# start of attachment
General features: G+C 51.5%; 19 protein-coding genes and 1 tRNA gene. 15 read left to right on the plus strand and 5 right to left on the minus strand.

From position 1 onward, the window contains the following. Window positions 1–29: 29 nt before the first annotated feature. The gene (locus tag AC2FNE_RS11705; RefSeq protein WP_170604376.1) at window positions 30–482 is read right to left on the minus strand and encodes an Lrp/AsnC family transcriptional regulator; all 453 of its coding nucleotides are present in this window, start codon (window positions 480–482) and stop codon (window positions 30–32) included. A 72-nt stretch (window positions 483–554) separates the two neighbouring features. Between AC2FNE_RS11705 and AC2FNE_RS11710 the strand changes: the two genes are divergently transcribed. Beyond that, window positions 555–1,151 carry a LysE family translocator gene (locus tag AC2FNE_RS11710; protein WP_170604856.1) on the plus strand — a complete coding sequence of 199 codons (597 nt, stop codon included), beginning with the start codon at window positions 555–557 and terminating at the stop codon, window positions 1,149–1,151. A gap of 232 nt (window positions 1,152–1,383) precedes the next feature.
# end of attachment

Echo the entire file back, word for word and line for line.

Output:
General features: G+C 51.5%; 19 protein-coding genes and 1 tRNA gene. 15 read left to right on the plus strand and 5 right to left on the minus strand.

From position 1 onward, the window contains the following. Window positions 1–29: 29 nt before the first annotated feature. The gene (locus tag AC2FNE_RS11705; RefSeq protein WP_170604376.1) at window positions 30–482 is read right to left on the minus strand and encodes an Lrp/AsnC family transcriptional regulator; all 453 of its coding nucleotides are present in this window, start codon (window positions 480–482) and stop codon (window positions 30–32) included. A 72-nt stretch (window positions 483–554) separates the two neighbouring features. Between AC2FNE_RS11705 and AC2FNE_RS11710 the strand changes: the two genes are divergently transcribed. Beyond that, window positions 555–1,151 carry a LysE family translocator gene (locus tag AC2FNE_RS11710; protein WP_170604856.1) on the plus strand — a complete coding sequence of 199 codons (597 nt, stop codon included), beginning with the start codon at window positions 555–557 and terminating at the stop codon, window positions 1,149–1,151. A gap of 232 nt (window positions 1,152–1,383) precedes the next feature.